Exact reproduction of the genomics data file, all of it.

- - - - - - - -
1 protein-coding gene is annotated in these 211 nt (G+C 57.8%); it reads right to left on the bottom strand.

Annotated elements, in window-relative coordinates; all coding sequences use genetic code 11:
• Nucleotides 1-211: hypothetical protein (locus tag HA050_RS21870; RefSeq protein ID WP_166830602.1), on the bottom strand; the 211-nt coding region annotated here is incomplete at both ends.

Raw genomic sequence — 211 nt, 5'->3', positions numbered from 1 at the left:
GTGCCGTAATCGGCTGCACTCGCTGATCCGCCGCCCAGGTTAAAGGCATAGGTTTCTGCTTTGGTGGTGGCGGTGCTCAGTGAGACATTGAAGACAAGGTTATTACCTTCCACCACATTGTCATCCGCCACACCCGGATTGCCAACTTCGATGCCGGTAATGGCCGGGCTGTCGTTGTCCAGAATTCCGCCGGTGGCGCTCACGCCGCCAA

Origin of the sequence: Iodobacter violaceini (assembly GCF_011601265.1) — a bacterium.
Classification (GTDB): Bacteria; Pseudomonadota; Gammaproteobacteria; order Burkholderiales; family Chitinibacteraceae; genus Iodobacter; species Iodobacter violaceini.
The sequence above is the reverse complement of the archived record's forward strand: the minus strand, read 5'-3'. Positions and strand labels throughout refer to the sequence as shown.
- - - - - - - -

1 protein-coding gene is annotated in these 211 nt (G+C 57.8%); it reads right to left on the bottom strand.

Annotated elements, in window-relative coordinates; all coding sequences use genetic code 11:
• Nucleotides 1-211: hypothetical protein (locus tag HA050_RS21870; RefSeq protein ID WP_166830602.1), on the bottom strand; the 211-nt coding region annotated here is incomplete at both ends.

Raw genomic sequence — 211 nt, 5'->3', positions numbered from 1 at the left:
GTGCCGTAATCGGCTGCACTCGCTGATCCGCCGCCCAGGTTAAAGGCATAGGTTTCTGCTTTGGTGGTGGCGGTGCTCAGTGAGACATTGAAGACAAGGTTATTACCTTCCACCACATTGTCATCCGCCACACCCGGATTGCCAACTTCGATGCCGGTAATGGCCGGGCTGTCGTTGTCCAGAATTCCGCCGGTGGCGCTCACGCCGCCAA

Origin of the sequence: Iodobacter violaceini (assembly GCF_011601265.1) — a bacterium.
Classification (GTDB): Bacteria; Pseudomonadota; Gammaproteobacteria; order Burkholderiales; family Chitinibacteraceae; genus Iodobacter; species Iodobacter violaceini.
The sequence above is the reverse complement of the archived record's forward strand: the minus strand, read 5'-3'. Positions and strand labels throughout refer to the sequence as shown.